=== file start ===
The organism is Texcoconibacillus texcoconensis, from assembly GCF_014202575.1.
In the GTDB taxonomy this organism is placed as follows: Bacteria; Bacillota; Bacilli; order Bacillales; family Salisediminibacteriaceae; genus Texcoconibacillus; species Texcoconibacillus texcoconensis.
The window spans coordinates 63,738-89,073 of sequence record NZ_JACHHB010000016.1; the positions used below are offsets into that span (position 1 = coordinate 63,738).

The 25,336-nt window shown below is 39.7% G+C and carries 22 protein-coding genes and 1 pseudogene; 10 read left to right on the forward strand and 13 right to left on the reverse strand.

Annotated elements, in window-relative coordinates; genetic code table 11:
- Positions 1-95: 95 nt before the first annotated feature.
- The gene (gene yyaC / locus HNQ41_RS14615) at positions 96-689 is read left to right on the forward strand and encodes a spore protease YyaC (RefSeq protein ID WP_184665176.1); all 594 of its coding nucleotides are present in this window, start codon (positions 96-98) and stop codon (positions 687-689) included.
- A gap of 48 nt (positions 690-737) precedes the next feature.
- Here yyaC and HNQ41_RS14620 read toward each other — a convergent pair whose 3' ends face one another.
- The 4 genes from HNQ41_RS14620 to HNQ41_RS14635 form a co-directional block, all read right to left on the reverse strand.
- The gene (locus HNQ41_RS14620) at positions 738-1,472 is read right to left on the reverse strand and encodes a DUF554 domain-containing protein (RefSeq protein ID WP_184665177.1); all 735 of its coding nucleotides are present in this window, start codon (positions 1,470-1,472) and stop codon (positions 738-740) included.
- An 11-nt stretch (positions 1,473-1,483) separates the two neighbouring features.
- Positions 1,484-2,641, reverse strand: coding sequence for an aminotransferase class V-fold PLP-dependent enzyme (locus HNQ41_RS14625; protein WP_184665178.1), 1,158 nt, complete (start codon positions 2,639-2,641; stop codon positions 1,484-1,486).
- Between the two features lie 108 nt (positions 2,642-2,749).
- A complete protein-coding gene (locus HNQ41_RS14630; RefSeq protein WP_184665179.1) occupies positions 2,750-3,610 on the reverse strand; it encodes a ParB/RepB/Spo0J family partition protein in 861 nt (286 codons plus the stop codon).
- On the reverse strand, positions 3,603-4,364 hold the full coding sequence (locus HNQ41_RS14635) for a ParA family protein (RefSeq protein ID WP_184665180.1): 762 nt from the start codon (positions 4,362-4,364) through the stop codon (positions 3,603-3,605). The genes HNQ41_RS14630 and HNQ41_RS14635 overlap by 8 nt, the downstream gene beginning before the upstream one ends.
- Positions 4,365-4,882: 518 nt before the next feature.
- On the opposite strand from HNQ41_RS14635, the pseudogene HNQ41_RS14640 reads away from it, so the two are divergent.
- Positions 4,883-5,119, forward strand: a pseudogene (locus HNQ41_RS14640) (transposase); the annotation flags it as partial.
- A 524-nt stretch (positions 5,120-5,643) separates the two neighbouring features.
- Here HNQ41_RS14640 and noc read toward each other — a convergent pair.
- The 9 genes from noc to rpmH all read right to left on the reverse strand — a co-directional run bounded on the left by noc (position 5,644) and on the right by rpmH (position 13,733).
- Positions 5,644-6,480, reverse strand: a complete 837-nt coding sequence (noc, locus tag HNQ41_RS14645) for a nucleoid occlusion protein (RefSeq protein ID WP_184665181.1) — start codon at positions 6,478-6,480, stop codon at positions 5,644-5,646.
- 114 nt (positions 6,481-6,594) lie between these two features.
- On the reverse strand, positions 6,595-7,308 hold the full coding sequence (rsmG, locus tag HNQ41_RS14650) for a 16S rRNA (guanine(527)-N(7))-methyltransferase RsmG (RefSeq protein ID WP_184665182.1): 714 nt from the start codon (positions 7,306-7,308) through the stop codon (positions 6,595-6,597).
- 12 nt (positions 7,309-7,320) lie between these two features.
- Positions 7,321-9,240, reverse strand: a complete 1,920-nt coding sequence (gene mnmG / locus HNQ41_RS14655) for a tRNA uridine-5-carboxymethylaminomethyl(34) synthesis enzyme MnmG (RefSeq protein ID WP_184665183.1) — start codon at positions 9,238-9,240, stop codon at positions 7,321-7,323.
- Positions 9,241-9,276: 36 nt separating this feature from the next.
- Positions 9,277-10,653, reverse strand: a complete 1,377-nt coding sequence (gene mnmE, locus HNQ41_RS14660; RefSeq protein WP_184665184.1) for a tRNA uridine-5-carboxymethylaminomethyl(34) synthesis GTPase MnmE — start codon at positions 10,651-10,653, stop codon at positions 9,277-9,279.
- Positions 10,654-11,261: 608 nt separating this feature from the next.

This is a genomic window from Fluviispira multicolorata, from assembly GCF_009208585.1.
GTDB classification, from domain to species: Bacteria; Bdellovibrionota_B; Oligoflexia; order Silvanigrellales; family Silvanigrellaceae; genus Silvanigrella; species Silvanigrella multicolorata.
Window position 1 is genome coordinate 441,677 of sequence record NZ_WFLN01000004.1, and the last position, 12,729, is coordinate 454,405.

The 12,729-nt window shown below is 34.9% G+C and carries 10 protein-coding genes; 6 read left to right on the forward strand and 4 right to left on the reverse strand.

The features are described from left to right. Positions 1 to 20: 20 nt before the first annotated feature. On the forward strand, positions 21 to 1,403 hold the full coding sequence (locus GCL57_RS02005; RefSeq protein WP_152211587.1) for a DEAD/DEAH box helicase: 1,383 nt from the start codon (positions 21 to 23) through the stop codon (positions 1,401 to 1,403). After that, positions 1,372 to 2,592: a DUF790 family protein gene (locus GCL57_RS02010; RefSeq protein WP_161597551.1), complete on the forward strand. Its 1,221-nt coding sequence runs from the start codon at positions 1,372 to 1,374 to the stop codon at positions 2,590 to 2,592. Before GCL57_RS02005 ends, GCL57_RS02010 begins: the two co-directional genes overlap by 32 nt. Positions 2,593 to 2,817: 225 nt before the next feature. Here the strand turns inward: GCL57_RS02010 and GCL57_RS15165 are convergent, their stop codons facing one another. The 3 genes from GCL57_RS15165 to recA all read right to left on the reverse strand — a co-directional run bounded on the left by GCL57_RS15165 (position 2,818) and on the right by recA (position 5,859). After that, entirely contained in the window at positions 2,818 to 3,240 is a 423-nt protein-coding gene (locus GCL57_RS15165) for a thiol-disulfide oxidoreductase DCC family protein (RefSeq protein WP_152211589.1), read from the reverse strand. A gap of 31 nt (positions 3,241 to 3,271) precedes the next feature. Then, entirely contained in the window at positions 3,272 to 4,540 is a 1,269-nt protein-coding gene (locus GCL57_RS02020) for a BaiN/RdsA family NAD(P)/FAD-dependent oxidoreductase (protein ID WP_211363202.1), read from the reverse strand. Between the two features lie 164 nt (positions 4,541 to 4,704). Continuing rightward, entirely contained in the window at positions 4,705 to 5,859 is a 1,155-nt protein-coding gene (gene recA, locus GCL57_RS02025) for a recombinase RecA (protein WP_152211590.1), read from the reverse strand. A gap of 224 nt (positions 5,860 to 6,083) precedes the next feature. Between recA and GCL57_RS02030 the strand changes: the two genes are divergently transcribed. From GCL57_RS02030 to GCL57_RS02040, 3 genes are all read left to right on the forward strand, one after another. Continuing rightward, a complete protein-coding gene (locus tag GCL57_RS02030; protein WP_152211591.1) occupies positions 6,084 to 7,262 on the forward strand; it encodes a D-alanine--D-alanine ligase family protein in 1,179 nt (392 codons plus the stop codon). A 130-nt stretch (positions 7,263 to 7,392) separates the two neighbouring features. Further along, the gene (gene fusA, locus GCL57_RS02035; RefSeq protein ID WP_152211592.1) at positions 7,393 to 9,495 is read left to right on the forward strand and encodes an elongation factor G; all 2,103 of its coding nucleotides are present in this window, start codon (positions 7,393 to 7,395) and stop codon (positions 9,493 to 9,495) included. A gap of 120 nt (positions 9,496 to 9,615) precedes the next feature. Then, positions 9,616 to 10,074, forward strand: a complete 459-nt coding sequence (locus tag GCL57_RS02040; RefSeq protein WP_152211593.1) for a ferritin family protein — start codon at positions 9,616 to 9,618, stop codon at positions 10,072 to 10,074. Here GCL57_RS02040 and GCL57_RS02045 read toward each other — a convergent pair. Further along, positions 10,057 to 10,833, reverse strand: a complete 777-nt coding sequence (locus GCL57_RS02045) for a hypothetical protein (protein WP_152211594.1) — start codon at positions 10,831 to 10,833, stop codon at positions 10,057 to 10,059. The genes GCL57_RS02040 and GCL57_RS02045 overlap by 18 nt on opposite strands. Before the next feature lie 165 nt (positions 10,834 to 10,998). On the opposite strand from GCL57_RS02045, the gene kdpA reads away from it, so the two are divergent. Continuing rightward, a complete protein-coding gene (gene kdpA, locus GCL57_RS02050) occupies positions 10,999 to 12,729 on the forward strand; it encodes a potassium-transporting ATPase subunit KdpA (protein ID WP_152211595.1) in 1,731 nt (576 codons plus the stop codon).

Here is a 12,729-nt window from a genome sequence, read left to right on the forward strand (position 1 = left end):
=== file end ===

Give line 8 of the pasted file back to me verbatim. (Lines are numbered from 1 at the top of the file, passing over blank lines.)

- A gap of 48 nt (positions 690-737) precedes the next feature.